Thursday 26 September 2013

Paper Summary : AJAX

Data cleaning is a difficult problem. Existing ETL tools and data reengineering tools are not sophisticated enough to design data flow graphs (which specify data transformation steps) efficiently and effectively. These tools are usually closed or undocumented (with respect to the implementation of the transformation algorithms), non-interactive, and have long wait times (hindering the stepwise refinement process crucial to data cleaning). This paper introduces the AJAX framework, enabling users to perform data cleaning operations cleanly and efficiently.

The AJAX framework consists of a logical level and physical level. The logical level alludes to the specification of data transformations using a declarative language while the physical level alludes to the selection of specific implementations of algorithms or for optimizing specific implementations. These implementations are written and registered within the AJAX library.

Five logical data cleaning operations are provided- mapping, view, matching, clustering and merging. The mapping operator takes in a tuple and produces one or more tuples. The view operator behaves like a regular SQL query and can be used to represent many-to-one mappings. The matching operator computes a similarity distance measure between each tuple pair (in the Cartesian product of the two input relations). This is quite an important and sensitive operator as its implementation greatly affects how duplicates are discovered (deduplication uses matching, clustering and merging). The clustering operator groups similar tuples together, depending on the clustering algorithm selected. The merging operator collapses each cluster based on a defined aggregator function e.g., selecting the longest value in the cluster as the collapsed value. Tuples which cannot be transformed by these operators produce exceptions, which can be corrected interactively and re-integrated into the data flow graph. Unlike the other operators, the clustering operator does not generate exceptions.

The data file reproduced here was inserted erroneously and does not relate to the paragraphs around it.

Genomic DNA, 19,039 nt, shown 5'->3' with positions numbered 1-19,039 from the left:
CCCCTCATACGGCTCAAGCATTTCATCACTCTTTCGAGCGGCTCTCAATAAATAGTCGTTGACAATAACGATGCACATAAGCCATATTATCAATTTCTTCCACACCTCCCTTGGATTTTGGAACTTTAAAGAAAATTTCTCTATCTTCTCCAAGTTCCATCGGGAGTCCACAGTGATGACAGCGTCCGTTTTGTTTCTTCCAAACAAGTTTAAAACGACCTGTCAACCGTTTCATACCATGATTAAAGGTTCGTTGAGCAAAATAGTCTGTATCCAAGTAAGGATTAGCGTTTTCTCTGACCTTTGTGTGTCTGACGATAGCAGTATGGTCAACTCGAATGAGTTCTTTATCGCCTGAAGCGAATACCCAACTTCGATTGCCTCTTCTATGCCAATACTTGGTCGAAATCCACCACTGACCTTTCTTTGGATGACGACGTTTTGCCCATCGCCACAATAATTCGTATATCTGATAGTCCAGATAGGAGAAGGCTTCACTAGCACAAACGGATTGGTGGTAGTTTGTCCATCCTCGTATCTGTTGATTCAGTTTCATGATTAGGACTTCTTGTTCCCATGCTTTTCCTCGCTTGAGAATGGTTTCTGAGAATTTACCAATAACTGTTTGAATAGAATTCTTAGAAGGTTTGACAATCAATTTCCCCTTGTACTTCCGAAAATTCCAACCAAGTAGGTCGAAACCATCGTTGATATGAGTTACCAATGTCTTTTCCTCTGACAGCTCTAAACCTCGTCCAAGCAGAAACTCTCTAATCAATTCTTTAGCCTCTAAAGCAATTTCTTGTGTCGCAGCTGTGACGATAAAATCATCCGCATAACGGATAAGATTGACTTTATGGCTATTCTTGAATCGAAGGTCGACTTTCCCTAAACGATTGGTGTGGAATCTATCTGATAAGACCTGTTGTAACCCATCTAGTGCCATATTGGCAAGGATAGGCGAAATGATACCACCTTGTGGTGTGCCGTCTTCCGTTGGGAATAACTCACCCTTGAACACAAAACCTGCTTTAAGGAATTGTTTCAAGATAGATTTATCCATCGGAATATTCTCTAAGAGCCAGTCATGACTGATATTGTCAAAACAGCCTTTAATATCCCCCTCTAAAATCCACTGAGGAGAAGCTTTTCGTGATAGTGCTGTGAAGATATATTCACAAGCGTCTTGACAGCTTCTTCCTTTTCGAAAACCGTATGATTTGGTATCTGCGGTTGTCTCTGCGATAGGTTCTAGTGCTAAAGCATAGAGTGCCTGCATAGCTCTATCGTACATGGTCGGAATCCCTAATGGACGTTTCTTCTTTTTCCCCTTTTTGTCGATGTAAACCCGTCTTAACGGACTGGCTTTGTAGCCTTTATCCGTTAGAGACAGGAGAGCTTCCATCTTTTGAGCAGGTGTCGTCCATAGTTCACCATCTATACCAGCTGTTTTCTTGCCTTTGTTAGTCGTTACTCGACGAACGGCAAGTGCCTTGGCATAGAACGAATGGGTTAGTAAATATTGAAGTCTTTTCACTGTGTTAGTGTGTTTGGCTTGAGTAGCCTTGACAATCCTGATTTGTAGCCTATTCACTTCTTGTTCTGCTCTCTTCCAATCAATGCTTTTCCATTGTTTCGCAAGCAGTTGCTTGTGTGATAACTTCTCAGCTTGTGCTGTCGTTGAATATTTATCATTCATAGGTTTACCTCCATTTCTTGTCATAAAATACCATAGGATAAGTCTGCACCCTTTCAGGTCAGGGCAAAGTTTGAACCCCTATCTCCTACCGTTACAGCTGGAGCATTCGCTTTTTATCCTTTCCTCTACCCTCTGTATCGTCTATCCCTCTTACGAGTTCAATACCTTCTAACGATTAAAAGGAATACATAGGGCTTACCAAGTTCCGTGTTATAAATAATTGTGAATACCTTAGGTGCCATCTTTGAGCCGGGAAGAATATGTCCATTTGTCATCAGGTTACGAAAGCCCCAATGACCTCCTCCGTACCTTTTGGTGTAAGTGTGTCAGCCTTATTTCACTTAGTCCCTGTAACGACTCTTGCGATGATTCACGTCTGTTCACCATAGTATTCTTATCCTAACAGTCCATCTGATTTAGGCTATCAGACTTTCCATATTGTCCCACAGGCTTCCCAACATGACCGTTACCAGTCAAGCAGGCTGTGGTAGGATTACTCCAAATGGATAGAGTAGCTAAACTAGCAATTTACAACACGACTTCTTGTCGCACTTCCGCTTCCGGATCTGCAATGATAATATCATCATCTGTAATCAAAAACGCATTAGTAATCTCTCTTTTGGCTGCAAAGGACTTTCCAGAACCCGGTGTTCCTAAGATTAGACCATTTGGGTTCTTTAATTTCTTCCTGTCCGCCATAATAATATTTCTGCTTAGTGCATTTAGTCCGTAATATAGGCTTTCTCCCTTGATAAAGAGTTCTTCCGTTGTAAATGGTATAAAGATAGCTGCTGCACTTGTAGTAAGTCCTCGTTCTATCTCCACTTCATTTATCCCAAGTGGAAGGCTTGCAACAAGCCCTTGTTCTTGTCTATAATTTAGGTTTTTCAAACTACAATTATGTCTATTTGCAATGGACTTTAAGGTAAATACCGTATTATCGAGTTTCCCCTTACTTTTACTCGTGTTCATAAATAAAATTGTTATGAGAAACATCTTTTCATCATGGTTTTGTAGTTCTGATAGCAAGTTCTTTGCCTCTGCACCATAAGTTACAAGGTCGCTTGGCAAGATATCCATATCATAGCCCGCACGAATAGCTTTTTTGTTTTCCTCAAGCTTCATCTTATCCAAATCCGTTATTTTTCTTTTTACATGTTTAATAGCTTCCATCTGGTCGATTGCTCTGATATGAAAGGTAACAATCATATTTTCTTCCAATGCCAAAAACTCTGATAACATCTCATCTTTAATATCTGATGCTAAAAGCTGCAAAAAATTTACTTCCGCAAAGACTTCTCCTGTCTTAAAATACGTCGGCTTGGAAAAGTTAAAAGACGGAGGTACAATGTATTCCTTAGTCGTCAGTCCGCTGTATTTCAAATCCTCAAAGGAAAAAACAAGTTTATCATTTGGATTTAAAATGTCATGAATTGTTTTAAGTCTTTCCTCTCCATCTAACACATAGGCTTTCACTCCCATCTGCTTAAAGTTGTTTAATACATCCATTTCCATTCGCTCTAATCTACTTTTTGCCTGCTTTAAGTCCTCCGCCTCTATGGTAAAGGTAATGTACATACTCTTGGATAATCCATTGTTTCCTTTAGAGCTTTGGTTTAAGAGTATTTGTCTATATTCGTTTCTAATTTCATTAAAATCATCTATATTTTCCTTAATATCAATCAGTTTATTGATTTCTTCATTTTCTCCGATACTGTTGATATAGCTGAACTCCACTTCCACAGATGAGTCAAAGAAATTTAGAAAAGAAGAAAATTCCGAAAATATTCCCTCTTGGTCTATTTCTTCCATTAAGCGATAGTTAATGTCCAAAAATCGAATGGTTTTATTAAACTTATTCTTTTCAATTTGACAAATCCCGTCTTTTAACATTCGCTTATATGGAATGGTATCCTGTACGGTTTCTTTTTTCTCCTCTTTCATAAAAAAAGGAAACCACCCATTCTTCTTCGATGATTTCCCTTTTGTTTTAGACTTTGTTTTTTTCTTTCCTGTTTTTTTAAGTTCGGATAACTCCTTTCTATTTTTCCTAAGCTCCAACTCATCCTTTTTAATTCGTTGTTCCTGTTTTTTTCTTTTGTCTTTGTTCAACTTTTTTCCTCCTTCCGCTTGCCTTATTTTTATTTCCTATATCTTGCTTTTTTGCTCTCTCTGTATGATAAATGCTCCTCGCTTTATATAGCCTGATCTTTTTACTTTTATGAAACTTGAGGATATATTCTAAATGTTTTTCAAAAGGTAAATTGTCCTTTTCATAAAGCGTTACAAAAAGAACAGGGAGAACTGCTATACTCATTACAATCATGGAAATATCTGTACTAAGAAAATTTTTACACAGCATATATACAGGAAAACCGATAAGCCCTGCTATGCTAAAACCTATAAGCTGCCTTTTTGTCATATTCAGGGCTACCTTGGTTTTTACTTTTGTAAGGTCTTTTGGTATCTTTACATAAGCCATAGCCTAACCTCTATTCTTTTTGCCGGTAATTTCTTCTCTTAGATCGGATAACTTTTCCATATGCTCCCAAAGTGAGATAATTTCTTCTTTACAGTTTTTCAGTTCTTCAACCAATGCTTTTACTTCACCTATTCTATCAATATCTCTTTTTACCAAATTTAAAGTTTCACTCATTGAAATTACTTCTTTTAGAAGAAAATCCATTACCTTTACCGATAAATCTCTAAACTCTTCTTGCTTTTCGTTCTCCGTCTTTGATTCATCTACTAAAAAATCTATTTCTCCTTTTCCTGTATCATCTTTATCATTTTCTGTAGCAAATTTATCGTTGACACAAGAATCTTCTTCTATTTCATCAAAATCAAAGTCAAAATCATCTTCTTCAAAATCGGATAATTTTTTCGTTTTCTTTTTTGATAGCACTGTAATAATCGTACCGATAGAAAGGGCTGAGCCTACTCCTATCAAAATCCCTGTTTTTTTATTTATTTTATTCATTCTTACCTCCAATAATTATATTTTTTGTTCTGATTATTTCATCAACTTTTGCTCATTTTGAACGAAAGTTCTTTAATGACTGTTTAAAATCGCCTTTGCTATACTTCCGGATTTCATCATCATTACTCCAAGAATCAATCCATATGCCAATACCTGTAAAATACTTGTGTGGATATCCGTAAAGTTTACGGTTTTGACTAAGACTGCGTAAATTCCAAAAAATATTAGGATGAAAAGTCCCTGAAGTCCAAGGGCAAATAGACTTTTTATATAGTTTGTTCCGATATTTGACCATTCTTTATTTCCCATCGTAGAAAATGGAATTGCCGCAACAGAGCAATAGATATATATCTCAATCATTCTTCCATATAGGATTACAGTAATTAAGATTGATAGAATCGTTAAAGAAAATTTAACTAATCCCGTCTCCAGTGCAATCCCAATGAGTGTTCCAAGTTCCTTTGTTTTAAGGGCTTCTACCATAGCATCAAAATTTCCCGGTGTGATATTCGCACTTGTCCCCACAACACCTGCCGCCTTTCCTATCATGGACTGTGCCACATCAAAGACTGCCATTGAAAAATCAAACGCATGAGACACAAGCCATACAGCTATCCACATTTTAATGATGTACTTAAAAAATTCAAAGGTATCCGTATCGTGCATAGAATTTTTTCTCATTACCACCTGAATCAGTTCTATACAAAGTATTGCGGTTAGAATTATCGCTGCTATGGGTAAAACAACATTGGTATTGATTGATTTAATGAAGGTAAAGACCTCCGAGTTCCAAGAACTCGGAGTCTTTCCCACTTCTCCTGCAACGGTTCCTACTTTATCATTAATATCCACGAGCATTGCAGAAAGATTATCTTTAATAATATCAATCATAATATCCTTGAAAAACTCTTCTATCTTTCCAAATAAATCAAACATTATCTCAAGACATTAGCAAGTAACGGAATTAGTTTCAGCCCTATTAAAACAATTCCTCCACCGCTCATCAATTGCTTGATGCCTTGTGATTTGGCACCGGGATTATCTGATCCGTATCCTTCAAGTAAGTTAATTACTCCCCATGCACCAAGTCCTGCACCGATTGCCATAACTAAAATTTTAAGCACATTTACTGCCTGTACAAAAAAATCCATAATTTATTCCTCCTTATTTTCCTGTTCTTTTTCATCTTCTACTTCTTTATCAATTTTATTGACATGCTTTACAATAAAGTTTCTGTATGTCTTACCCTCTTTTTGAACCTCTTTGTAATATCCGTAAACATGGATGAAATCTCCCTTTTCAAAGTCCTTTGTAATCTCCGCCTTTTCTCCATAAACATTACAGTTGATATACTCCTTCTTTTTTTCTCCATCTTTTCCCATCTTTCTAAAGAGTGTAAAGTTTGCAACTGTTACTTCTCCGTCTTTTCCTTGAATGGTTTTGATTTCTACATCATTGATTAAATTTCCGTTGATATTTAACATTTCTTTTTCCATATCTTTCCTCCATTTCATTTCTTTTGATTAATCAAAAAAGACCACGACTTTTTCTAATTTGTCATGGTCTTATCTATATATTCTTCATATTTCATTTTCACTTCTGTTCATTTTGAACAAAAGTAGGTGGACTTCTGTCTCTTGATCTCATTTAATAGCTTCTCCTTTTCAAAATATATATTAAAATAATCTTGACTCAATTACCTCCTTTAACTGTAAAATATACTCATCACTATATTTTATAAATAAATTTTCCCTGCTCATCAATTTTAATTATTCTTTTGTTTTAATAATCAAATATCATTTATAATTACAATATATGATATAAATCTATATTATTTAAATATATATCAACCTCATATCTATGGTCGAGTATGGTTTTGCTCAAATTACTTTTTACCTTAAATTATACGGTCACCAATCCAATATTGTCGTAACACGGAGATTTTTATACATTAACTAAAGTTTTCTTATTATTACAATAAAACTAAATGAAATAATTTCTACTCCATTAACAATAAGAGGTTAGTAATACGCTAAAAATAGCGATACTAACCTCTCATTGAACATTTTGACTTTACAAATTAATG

Two optimized implementations of the matching operator are explored- the neighbourhood join algorithm (NJ) and the multi-pass neighbourhood algorithm (MPN). A naive matching algorithm would involve computing the Cartesian product of large relations, which is expensive. NJ optimizes this by applying filters on the inputs. The distance filtering optimization (implemented by NJ) involves devising a function over the input tuples such that a cheaper similarity distance function can be computed between them, as compared to computing the actual similarity distance between the two input tuples (e.g., compare only prefixes of input values). If this filter is passed, only then are the actual similarities computed. NJ works efficiently if fewer tuples pass the filter. The Damerau-Levenshtein algorithm is used as the distance function. MPN improves the naive algorithm by limiting the number of inputs, and unlike NJ, allows false dismissals. It consists of performing an outer join on the relations, selecting a key for each record, sorting all the keys, and comparing records that are close to each other within a fixed-sized window. Multiple passes of the algorithm can be carried out.

From the experiments carried out, MPN performs faster than NJ, but is less accurate. On the other hand, NJ is faster in getting a good recall for domains that are more unstructured.

Paper : Declarative Data Cleaning; Galhardas et. Al., Proc. VLDB, 2001

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